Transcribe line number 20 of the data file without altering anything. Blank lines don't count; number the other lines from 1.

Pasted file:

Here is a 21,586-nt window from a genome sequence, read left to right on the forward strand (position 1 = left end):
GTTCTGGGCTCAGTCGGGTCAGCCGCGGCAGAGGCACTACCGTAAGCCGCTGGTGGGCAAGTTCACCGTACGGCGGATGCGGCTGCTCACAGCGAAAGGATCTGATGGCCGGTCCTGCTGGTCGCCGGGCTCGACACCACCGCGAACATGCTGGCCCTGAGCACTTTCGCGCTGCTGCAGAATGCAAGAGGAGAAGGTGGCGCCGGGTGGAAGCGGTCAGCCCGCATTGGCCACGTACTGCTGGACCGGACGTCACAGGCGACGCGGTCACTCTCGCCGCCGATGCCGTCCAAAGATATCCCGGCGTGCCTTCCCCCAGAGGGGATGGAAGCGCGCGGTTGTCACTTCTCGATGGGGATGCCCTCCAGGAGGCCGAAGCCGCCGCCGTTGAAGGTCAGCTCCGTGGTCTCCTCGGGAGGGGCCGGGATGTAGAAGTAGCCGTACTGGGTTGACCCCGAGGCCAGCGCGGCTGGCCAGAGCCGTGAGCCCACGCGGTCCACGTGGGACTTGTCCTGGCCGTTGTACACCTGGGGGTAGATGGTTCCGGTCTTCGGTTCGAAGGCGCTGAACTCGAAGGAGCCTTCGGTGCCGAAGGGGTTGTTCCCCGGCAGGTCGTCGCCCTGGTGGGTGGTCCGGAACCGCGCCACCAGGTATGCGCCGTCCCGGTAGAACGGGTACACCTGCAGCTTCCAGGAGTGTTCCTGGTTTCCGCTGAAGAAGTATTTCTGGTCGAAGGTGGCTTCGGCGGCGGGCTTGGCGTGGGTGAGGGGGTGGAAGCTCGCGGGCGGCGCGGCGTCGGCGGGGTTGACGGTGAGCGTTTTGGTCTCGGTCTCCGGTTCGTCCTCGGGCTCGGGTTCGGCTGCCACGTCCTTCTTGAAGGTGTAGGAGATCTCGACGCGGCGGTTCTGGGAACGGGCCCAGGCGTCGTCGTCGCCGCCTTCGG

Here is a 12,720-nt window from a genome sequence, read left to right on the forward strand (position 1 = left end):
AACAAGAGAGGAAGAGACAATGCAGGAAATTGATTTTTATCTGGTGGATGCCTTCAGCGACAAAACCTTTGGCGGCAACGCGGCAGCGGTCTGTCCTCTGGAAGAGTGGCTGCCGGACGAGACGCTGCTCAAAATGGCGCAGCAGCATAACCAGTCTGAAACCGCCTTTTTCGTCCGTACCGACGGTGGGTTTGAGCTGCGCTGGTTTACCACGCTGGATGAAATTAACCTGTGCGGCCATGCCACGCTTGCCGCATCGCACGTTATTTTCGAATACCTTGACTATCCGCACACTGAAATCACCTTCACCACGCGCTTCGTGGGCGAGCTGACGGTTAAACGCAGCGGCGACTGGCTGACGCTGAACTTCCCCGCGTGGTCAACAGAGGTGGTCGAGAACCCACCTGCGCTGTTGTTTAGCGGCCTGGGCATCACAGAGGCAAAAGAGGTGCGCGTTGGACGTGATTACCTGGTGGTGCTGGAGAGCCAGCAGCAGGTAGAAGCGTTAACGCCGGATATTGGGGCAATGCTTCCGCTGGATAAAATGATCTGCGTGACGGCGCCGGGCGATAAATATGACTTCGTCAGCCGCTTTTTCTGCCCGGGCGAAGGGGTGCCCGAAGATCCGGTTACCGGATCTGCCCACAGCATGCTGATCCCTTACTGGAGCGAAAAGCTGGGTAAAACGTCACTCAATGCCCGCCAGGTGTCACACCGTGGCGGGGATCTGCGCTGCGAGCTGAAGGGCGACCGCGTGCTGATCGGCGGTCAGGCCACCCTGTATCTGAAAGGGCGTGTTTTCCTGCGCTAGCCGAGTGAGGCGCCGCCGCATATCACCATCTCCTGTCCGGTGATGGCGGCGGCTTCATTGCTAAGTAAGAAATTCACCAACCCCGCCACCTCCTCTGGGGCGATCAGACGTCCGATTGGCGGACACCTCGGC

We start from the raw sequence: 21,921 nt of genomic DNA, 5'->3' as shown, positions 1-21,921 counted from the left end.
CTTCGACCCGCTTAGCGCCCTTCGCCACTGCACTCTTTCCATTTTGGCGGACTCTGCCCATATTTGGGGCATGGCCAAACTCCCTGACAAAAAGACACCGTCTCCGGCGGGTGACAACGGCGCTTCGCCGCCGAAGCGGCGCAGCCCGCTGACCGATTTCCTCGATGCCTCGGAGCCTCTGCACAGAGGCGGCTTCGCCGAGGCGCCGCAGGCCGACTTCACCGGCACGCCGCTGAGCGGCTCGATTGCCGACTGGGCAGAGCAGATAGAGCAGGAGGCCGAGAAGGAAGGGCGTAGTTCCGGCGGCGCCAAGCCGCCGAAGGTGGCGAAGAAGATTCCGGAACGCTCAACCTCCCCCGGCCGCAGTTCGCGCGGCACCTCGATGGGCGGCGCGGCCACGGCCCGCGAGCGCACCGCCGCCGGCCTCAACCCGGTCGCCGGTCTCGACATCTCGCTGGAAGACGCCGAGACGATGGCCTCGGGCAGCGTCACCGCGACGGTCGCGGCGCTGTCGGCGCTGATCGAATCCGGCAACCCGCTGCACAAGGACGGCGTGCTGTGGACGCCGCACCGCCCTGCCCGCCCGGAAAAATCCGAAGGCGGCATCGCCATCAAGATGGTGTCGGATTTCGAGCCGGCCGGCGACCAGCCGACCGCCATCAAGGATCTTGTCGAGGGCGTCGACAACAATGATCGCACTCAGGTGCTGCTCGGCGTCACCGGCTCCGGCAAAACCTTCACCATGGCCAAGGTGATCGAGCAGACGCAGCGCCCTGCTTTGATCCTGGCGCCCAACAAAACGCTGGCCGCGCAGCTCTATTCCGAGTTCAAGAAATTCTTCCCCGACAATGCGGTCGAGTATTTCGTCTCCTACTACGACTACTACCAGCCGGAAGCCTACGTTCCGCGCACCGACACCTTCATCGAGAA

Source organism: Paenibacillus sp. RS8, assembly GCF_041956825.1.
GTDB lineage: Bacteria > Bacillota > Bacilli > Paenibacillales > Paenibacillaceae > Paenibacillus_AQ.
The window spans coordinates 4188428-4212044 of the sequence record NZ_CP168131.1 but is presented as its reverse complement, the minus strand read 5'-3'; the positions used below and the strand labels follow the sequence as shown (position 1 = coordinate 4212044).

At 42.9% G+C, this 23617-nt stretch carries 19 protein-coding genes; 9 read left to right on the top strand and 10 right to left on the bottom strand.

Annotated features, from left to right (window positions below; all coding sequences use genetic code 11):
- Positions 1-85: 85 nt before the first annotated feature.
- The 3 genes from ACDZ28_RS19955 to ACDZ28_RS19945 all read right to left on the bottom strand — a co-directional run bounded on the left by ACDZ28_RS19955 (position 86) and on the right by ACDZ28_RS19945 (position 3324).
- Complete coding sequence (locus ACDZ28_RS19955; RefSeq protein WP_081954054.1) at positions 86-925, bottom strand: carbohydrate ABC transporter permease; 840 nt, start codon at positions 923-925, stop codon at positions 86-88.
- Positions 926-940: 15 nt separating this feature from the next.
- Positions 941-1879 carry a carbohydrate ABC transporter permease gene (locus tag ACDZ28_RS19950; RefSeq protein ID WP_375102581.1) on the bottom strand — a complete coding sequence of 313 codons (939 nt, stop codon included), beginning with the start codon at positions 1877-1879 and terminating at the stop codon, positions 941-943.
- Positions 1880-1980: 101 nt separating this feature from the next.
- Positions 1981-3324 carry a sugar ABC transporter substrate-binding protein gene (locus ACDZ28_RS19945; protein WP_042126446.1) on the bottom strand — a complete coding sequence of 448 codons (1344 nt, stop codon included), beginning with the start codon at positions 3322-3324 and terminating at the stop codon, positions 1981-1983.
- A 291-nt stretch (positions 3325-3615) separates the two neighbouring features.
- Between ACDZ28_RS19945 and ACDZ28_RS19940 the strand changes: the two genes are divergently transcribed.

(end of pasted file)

- Between ACDZ28_RS19945 and ACDZ28_RS19940 the strand changes: the two genes are divergently transcribed.